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By James Piper, P.E.
January 2015 -
HVAC Article Use Policy
While PM is a requirement when seeking to minimize system energy use, it can only take performance so far. Even with comprehensive PM, many systems still will waste energy. Systems or their components might not have been installed properly. Modifications made to those systems over the years can significantly alter their energy efficiency. Changes within a facility or the way it operates can result in altered needs from the HVAC systems, reducing their performance and efficiency and producing less-than-desirable conditions for occupants.
One way to assess their operation and meet occupant needs is to conduct an HVAC system audit, which is a detailed inspection of systems and components. Audits can help managers and technicians identify elements that are unreliable, underperforming, obsolete, inefficient, or simply broken. Equally important, the audit identifies steps technicians can take to improve operations, ranging from adjustments or modifications to existing components to replacing them with new, high-efficiency units.
The audit starts with a review of available documentation, including drawings, manufacturer's maintenance and operation manuals, logbooks, and maintenance histories. Of particular importance is the maintenance history because it helps technicians identify systems and components that have required above-normal attention or systems that have been heavily or frequently modified in order to keep them operating. All of these situations are indications that there is room for improvement in operating efficiency.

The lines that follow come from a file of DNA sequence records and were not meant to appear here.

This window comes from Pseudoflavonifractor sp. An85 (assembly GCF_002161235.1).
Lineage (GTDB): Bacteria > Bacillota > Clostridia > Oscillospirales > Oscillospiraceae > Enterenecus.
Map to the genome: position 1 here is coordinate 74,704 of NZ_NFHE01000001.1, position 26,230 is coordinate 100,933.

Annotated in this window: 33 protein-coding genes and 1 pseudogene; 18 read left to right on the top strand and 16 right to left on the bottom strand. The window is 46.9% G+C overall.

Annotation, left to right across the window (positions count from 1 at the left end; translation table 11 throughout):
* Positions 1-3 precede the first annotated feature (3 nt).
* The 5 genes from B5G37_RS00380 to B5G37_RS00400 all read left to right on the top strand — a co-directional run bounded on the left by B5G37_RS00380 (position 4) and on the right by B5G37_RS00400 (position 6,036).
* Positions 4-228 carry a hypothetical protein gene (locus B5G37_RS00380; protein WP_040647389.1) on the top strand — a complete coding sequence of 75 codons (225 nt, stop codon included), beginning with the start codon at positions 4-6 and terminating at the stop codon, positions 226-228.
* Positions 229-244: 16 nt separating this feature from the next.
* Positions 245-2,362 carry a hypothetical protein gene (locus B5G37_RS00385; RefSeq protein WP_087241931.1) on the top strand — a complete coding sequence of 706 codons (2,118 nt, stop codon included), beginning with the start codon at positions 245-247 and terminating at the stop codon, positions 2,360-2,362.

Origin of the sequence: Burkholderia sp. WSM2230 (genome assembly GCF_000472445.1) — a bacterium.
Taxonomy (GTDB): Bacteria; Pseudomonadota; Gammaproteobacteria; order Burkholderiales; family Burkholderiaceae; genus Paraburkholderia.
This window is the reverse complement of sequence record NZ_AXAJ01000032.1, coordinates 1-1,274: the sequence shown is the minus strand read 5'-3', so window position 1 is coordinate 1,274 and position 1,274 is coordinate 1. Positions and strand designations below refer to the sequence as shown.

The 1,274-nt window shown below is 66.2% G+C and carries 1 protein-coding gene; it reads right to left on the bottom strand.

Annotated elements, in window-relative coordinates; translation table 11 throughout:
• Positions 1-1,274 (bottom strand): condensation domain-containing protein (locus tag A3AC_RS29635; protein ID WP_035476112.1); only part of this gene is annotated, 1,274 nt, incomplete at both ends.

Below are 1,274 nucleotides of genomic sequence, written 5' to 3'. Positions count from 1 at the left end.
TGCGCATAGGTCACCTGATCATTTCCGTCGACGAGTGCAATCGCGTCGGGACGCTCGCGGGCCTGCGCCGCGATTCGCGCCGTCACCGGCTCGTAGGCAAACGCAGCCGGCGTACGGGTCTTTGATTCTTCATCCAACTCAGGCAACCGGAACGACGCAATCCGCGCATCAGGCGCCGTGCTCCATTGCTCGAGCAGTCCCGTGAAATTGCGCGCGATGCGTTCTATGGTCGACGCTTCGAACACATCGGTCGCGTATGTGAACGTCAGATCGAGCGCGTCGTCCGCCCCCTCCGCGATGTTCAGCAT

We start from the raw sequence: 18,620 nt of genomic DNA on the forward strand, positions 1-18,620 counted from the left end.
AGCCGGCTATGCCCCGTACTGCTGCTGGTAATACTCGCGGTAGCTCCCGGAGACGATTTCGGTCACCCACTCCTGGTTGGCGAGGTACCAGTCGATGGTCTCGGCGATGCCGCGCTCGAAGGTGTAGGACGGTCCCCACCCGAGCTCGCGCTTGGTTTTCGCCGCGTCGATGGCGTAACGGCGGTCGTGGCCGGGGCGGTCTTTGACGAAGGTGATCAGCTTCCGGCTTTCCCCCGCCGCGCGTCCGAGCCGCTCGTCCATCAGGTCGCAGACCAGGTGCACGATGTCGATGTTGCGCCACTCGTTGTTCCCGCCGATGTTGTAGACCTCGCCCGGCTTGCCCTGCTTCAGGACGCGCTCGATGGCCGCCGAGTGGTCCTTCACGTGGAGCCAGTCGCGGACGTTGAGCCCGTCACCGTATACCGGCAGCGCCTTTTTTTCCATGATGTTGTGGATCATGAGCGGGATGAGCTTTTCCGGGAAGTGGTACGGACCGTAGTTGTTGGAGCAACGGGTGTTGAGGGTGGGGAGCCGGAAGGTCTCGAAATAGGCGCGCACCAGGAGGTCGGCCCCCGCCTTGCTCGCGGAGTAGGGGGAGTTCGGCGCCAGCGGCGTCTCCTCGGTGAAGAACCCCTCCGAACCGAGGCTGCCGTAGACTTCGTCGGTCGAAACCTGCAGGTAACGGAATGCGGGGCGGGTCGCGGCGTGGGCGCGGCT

Once managers have collected and reviewed this information, the next step is a close examination of the equipment in operation and a review of the area the equipment serves, noting deficiencies and identifying areas for potential improvement. In areas of significant change related to operations the equipment supports, managers need to evaluate the suitability for that equipment continuing to support those altered operations and develop cost estimates for the required changes.
Since it is difficult and costly to audit every piece of equipment within a facility, most audits start with the largest energy-using systems, such as boilers, chillers, cooling towers, and circulation pumps. These components offer the greatest potential for energy savings. Once the audit on these components has been completed and technicians have taken corrective action, they can move on to other HVAC system components.
While these system audits are time-consuming and can uncover the need for expensive modifications or upgrades to existing systems, they are one of the best ways for managers to identify ways to save energy. The audit gives managers a clear understanding of steps to take, the associated costs, and potential return on investment.
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